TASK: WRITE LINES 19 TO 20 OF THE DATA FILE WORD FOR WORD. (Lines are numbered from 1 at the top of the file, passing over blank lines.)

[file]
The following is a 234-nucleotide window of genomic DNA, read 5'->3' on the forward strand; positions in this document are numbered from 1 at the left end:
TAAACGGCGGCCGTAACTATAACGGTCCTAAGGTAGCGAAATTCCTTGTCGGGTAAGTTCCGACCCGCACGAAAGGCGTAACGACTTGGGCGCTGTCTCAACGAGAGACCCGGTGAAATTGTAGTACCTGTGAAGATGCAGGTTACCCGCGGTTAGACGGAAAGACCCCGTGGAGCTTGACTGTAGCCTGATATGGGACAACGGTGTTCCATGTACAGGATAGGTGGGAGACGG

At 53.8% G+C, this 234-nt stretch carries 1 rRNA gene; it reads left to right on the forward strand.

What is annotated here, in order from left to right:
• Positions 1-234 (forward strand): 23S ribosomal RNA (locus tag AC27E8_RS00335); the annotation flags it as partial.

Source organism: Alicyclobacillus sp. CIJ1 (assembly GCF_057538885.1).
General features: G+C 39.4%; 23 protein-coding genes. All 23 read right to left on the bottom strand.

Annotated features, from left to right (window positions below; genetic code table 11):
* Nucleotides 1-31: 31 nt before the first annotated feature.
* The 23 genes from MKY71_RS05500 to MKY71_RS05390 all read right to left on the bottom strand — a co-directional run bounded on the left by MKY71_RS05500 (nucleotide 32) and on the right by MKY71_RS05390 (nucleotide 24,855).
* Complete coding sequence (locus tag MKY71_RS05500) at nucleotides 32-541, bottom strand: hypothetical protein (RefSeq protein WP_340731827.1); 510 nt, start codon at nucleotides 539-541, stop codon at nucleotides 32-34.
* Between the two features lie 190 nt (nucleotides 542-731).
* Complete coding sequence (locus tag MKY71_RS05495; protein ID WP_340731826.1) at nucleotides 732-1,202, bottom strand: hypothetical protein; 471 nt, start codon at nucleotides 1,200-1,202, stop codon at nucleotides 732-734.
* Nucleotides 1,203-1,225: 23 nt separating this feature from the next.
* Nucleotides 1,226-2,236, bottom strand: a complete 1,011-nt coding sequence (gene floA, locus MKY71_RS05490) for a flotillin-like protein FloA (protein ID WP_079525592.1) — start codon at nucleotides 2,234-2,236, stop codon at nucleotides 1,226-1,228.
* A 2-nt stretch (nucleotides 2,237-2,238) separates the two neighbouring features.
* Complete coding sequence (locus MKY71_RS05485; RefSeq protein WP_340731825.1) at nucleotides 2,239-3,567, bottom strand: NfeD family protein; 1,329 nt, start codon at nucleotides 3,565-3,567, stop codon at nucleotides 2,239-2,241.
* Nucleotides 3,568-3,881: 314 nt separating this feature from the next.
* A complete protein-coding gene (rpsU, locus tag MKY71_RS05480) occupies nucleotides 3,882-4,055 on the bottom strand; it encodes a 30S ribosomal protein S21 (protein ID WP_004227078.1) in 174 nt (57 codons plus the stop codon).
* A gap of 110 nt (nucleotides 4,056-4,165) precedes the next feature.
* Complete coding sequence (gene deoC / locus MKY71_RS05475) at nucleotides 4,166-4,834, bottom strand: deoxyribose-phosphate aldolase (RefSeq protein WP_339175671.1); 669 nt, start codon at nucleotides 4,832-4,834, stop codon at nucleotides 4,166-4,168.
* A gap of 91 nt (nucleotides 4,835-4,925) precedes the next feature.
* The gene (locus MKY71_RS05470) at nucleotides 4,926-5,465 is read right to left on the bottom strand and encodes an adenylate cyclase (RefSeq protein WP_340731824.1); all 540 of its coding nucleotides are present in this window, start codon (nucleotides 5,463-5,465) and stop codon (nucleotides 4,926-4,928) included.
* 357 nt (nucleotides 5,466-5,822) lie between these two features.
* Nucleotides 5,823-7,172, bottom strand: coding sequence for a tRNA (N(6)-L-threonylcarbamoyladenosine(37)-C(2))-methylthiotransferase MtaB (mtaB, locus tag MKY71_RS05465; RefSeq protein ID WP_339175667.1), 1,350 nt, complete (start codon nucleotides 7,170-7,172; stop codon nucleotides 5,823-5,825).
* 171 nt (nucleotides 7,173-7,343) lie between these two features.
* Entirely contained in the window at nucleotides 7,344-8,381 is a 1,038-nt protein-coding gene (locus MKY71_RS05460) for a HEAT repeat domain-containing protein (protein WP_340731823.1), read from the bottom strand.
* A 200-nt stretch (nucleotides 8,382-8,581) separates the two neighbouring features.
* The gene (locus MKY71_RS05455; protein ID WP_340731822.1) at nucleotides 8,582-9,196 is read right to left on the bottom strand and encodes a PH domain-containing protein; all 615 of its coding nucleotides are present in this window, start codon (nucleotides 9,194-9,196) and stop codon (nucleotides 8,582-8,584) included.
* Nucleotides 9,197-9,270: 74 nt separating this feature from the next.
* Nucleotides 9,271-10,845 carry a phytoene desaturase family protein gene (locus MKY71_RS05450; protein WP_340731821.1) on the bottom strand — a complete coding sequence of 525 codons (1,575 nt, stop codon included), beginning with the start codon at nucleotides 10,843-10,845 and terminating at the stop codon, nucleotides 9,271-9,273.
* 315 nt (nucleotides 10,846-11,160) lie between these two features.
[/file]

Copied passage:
* A complete protein-coding gene (rpsU, locus tag MKY71_RS05480) occupies nucleotides 3,882-4,055 on the bottom strand; it encodes a 30S ribosomal protein S21 (protein ID WP_004227078.1) in 174 nt (57 codons plus the stop codon).
* A gap of 110 nt (nucleotides 4,056-4,165) precedes the next feature.